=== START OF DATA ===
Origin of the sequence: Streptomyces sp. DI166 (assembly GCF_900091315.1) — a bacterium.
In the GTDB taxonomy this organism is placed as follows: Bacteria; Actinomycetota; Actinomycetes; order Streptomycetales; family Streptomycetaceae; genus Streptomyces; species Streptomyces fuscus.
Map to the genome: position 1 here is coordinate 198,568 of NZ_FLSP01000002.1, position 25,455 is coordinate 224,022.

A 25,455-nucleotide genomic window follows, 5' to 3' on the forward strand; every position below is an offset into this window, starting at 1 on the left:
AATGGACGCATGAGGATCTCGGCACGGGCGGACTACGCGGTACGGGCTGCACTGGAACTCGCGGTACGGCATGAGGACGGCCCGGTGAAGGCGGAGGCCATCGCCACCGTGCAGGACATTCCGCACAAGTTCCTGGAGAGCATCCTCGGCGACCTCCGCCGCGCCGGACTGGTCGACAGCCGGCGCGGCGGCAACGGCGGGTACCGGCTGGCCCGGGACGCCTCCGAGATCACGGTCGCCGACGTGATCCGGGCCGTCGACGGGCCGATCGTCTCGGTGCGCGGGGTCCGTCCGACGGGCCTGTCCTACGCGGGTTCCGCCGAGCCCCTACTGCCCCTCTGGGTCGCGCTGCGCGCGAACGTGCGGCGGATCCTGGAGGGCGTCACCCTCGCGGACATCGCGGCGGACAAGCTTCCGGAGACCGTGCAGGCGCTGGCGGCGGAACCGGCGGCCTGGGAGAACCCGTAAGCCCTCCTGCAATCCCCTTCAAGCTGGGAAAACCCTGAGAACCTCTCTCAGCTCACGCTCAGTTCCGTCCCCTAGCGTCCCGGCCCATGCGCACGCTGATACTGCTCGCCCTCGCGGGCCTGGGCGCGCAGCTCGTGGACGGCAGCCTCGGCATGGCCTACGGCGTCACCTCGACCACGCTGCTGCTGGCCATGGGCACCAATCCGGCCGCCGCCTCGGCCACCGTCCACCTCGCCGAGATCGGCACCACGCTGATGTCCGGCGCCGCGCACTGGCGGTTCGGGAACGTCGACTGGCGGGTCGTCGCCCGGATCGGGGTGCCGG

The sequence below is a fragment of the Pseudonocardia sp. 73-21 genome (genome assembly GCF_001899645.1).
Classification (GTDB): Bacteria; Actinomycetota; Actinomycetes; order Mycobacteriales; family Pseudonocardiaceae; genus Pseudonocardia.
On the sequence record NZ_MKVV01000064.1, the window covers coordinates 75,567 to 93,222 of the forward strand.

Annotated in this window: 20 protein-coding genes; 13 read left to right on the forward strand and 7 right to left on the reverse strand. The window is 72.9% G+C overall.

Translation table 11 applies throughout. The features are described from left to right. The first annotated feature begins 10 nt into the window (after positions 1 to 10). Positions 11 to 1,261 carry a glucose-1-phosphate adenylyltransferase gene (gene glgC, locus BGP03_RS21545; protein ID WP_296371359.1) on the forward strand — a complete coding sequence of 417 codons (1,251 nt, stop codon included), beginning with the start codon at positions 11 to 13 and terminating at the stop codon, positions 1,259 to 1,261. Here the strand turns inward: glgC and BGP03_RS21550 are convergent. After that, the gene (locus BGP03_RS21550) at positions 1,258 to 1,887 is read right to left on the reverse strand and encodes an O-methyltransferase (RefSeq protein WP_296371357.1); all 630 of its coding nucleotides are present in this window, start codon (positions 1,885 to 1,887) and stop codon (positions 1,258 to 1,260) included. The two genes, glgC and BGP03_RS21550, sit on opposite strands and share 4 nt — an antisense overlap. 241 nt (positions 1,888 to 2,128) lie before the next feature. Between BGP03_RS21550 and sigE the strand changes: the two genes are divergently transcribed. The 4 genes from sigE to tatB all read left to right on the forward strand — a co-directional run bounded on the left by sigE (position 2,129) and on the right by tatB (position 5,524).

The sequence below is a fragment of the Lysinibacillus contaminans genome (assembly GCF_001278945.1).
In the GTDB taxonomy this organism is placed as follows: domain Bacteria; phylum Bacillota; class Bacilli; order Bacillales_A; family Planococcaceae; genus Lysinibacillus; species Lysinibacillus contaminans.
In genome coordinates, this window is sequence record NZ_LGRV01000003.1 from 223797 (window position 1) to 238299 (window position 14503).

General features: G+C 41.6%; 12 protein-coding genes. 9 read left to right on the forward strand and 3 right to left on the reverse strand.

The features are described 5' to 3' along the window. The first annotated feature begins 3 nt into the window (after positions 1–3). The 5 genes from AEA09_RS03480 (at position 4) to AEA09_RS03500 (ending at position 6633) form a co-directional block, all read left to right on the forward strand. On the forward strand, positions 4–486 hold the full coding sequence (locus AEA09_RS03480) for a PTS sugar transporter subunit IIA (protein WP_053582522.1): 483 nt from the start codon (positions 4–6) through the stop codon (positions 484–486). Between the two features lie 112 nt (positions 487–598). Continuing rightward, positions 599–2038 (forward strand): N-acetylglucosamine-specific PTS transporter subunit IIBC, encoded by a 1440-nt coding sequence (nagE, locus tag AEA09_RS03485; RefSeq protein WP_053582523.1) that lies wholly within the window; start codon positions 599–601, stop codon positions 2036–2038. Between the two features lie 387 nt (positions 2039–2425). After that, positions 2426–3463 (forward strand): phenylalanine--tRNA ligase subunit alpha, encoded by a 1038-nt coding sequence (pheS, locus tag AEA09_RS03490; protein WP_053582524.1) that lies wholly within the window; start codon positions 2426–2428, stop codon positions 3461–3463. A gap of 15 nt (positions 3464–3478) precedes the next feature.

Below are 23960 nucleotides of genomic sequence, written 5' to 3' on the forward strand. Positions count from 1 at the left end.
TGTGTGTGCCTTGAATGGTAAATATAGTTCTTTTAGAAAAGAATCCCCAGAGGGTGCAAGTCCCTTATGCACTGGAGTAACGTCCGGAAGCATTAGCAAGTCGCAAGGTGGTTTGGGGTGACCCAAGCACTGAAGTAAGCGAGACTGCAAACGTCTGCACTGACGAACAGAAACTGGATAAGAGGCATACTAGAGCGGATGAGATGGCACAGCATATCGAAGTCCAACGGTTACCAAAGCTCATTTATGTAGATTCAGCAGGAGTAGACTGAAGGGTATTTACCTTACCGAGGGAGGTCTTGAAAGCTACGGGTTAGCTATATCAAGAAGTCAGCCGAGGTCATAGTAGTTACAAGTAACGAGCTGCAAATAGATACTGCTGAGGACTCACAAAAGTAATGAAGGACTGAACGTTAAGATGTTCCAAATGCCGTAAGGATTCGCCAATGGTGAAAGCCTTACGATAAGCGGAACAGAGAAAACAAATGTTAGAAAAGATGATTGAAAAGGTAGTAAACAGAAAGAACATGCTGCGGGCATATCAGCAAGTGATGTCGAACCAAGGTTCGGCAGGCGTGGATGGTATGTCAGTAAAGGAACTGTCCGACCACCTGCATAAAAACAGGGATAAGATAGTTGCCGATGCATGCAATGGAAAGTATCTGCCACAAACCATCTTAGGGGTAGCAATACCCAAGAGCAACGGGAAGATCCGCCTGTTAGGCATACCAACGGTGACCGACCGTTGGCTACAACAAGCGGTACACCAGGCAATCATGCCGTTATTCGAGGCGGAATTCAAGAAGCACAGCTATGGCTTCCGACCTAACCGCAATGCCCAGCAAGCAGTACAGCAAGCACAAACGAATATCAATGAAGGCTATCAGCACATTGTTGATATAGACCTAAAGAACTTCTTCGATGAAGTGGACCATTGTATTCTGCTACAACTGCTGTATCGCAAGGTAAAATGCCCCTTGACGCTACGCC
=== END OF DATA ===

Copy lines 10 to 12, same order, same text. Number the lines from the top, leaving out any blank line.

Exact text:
Translation table 11 applies throughout. The features are described from left to right. The first annotated feature begins 10 nt into the window (after positions 1 to 10). Positions 11 to 1,261 carry a glucose-1-phosphate adenylyltransferase gene (gene glgC, locus BGP03_RS21545; protein ID WP_296371359.1) on the forward strand — a complete coding sequence of 417 codons (1,251 nt, stop codon included), beginning with the start codon at positions 11 to 13 and terminating at the stop codon, positions 1,259 to 1,261. Here the strand turns inward: glgC and BGP03_RS21550 are convergent. After that, the gene (locus BGP03_RS21550) at positions 1,258 to 1,887 is read right to left on the reverse strand and encodes an O-methyltransferase (RefSeq protein WP_296371357.1); all 630 of its coding nucleotides are present in this window, start codon (positions 1,885 to 1,887) and stop codon (positions 1,258 to 1,260) included. The two genes, glgC and BGP03_RS21550, sit on opposite strands and share 4 nt — an antisense overlap. 241 nt (positions 1,888 to 2,128) lie before the next feature. Between BGP03_RS21550 and sigE the strand changes: the two genes are divergently transcribed. The 4 genes from sigE to tatB all read left to right on the forward strand — a co-directional run bounded on the left by sigE (position 2,129) and on the right by tatB (position 5,524).

The sequence below is a fragment of the Lysinibacillus contaminans genome (assembly GCF_001278945.1).
In the GTDB taxonomy this organism is placed as follows: domain Bacteria; phylum Bacillota; class Bacilli; order Bacillales_A; family Planococcaceae; genus Lysinibacillus; species Lysinibacillus contaminans.